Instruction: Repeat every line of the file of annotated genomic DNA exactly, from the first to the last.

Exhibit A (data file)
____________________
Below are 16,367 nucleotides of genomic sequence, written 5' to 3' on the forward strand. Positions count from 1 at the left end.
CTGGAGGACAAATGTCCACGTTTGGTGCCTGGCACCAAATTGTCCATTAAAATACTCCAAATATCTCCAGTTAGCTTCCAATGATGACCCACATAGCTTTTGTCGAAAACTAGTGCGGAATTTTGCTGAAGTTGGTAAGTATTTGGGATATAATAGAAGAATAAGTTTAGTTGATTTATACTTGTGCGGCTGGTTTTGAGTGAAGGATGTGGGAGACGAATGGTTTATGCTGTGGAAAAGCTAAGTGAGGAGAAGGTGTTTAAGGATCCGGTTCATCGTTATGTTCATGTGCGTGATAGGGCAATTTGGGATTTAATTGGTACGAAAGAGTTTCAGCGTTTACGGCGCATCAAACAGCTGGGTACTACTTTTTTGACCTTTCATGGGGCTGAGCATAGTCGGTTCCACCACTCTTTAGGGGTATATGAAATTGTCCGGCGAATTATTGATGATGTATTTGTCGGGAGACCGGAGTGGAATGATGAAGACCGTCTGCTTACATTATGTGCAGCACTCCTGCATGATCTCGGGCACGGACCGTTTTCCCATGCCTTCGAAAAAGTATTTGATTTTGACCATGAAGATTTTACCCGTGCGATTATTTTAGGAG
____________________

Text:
Below are 16,367 nucleotides of genomic sequence, written 5' to 3' on the forward strand. Positions count from 1 at the left end.
CTGGAGGACAAATGTCCACGTTTGGTGCCTGGCACCAAATTGTCCATTAAAATACTCCAAATATCTCCAGTTAGCTTCCAATGATGACCCACATAGCTTTTGTCGAAAACTAGTGCGGAATTTTGCTGAAGTTGGTAAGTATTTGGGATATAATAGAAGAATAAGTTTAGTTGATTTATACTTGTGCGGCTGGTTTTGAGTGAAGGATGTGGGAGACGAATGGTTTATGCTGTGGAAAAGCTAAGTGAGGAGAAGGTGTTTAAGGATCCGGTTCATCGTTATGTTCATGTGCGTGATAGGGCAATTTGGGATTTAATTGGTACGAAAGAGTTTCAGCGTTTACGGCGCATCAAACAGCTGGGTACTACTTTTTTGACCTTTCATGGGGCTGAGCATAGTCGGTTCCACCACTCTTTAGGGGTATATGAAATTGTCCGGCGAATTATTGATGATGTATTTGTCGGGAGACCGGAGTGGAATGATGAAGACCGTCTGCTTACATTATGTGCAGCACTCCTGCATGATCTCGGGCACGGACCGTTTTCCCATGCCTTCGAAAAAGTATTTGATTTTGACCATGAAGATTTTACCCGTGCGATTATTTTAGGAG